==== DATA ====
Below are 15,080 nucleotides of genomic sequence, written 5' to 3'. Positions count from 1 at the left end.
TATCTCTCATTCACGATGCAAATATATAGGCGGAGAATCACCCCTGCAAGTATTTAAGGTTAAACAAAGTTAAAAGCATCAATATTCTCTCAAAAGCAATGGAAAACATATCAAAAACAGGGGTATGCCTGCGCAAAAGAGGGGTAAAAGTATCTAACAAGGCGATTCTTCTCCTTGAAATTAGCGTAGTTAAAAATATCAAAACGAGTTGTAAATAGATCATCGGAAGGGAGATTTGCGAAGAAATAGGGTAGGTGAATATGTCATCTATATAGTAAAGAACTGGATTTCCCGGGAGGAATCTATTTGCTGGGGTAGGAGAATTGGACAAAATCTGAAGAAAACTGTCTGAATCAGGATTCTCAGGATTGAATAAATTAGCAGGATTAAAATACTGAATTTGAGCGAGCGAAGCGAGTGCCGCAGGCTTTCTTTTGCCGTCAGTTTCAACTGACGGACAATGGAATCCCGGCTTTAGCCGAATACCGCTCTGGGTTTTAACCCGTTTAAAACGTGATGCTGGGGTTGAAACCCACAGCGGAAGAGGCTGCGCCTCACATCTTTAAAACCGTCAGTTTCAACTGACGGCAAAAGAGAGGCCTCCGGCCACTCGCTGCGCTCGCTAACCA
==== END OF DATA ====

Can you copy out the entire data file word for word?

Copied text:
Below are 15,080 nucleotides of genomic sequence, written 5' to 3'. Positions count from 1 at the left end.
TATCTCTCATTCACGATGCAAATATATAGGCGGAGAATCACCCCTGCAAGTATTTAAGGTTAAACAAAGTTAAAAGCATCAATATTCTCTCAAAAGCAATGGAAAACATATCAAAAACAGGGGTATGCCTGCGCAAAAGAGGGGTAAAAGTATCTAACAAGGCGATTCTTCTCCTTGAAATTAGCGTAGTTAAAAATATCAAAACGAGTTGTAAATAGATCATCGGAAGGGAGATTTGCGAAGAAATAGGGTAGGTGAATATGTCATCTATATAGTAAAGAACTGGATTTCCCGGGAGGAATCTATTTGCTGGGGTAGGAGAATTGGACAAAATCTGAAGAAAACTGTCTGAATCAGGATTCTCAGGATTGAATAAATTAGCAGGATTAAAATACTGAATTTGAGCGAGCGAAGCGAGTGCCGCAGGCTTTCTTTTGCCGTCAGTTTCAACTGACGGACAATGGAATCCCGGCTTTAGCCGAATACCGCTCTGGGTTTTAACCCGTTTAAAACGTGATGCTGGGGTTGAAACCCACAGCGGAAGAGGCTGCGCCTCACATCTTTAAAACCGTCAGTTTCAACTGACGGCAAAAGAGAGGCCTCCGGCCACTCGCTGCGCTCGCTAACCA